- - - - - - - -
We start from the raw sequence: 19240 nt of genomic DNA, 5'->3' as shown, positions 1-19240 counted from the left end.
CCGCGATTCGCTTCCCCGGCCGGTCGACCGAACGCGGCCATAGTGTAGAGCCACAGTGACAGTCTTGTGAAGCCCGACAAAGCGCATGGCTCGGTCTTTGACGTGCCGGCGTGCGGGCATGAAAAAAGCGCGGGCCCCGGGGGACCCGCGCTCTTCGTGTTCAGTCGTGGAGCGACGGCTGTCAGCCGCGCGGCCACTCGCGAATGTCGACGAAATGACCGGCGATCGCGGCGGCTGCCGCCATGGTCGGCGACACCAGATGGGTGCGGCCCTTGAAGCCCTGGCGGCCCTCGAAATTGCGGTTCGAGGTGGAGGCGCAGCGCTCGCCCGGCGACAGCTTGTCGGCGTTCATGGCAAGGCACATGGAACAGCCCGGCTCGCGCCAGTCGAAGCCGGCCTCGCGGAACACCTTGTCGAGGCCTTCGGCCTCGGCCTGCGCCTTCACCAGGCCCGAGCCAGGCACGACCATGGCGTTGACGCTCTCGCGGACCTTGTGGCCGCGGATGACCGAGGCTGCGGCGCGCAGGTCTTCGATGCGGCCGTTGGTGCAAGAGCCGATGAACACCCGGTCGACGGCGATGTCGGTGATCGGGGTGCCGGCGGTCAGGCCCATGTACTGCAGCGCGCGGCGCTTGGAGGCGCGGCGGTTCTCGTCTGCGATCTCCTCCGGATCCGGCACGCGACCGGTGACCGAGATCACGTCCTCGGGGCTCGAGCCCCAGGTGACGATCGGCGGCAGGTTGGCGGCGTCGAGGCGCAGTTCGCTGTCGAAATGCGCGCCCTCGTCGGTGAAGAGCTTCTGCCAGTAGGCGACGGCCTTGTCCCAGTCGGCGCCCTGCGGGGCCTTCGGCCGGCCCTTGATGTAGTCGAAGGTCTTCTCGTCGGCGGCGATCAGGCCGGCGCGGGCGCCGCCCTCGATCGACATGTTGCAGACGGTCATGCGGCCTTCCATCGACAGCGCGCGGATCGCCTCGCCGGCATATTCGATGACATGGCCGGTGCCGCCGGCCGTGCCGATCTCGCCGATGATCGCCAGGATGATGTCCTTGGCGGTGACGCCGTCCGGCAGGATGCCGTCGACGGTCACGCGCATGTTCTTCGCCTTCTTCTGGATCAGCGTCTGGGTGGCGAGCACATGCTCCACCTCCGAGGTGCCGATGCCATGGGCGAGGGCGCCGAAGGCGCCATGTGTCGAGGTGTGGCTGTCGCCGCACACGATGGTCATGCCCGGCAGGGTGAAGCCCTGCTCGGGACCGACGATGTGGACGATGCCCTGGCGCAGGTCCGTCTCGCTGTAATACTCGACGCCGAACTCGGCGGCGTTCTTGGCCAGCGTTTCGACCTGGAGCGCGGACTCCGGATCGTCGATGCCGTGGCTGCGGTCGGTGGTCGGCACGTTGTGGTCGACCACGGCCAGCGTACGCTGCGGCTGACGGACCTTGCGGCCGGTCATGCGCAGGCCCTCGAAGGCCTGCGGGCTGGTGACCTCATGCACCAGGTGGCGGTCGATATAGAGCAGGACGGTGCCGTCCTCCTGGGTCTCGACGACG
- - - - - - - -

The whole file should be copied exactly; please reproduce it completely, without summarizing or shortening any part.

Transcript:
We start from the raw sequence: 19240 nt of genomic DNA, 5'->3' as shown, positions 1-19240 counted from the left end.
CCGCGATTCGCTTCCCCGGCCGGTCGACCGAACGCGGCCATAGTGTAGAGCCACAGTGACAGTCTTGTGAAGCCCGACAAAGCGCATGGCTCGGTCTTTGACGTGCCGGCGTGCGGGCATGAAAAAAGCGCGGGCCCCGGGGGACCCGCGCTCTTCGTGTTCAGTCGTGGAGCGACGGCTGTCAGCCGCGCGGCCACTCGCGAATGTCGACGAAATGACCGGCGATCGCGGCGGCTGCCGCCATGGTCGGCGACACCAGATGGGTGCGGCCCTTGAAGCCCTGGCGGCCCTCGAAATTGCGGTTCGAGGTGGAGGCGCAGCGCTCGCCCGGCGACAGCTTGTCGGCGTTCATGGCAAGGCACATGGAACAGCCCGGCTCGCGCCAGTCGAAGCCGGCCTCGCGGAACACCTTGTCGAGGCCTTCGGCCTCGGCCTGCGCCTTCACCAGGCCCGAGCCAGGCACGACCATGGCGTTGACGCTCTCGCGGACCTTGTGGCCGCGGATGACCGAGGCTGCGGCGCGCAGGTCTTCGATGCGGCCGTTGGTGCAAGAGCCGATGAACACCCGGTCGACGGCGATGTCGGTGATCGGGGTGCCGGCGGTCAGGCCCATGTACTGCAGCGCGCGGCGCTTGGAGGCGCGGCGGTTCTCGTCTGCGATCTCCTCCGGATCCGGCACGCGACCGGTGACCGAGATCACGTCCTCGGGGCTCGAGCCCCAGGTGACGATCGGCGGCAGGTTGGCGGCGTCGAGGCGCAGTTCGCTGTCGAAATGCGCGCCCTCGTCGGTGAAGAGCTTCTGCCAGTAGGCGACGGCCTTGTCCCAGTCGGCGCCCTGCGGGGCCTTCGGCCGGCCCTTGATGTAGTCGAAGGTCTTCTCGTCGGCGGCGATCAGGCCGGCGCGGGCGCCGCCCTCGATCGACATGTTGCAGACGGTCATGCGGCCTTCCATCGACAGCGCGCGGATCGCCTCGCCGGCATATTCGATGACATGGCCGGTGCCGCCGGCCGTGCCGATCTCGCCGATGATCGCCAGGATGATGTCCTTGGCGGTGACGCCGTCCGGCAGGATGCCGTCGACGGTCACGCGCATGTTCTTCGCCTTCTTCTGGATCAGCGTCTGGGTGGCGAGCACATGCTCCACCTCCGAGGTGCCGATGCCATGGGCGAGGGCGCCGAAGGCGCCATGTGTCGAGGTGTGGCTGTCGCCGCACACGATGGTCATGCCCGGCAGGGTGAAGCCCTGCTCGGGACCGACGATGTGGACGATGCCCTGGCGCAGGTCCGTCTCGCTGTAATACTCGACGCCGAACTCGGCGGCGTTCTTGGCCAGCGTTTCGACCTGGAGCGCGGACTCCGGATCGTCGATGCCGTGGCTGCGGTCGGTGGTCGGCACGTTGTGGTCGACCACGGCCAGCGTACGCTGCGGCTGACGGACCTTGCGGCCGGTCATGCGCAGGCCCTCGAAGGCCTGCGGGCTGGTGACCTCATGCACCAGGTGGCGGTCGATATAGAGCAGGACGGTGCCGTCCTCCTGGGTCTCGACGACG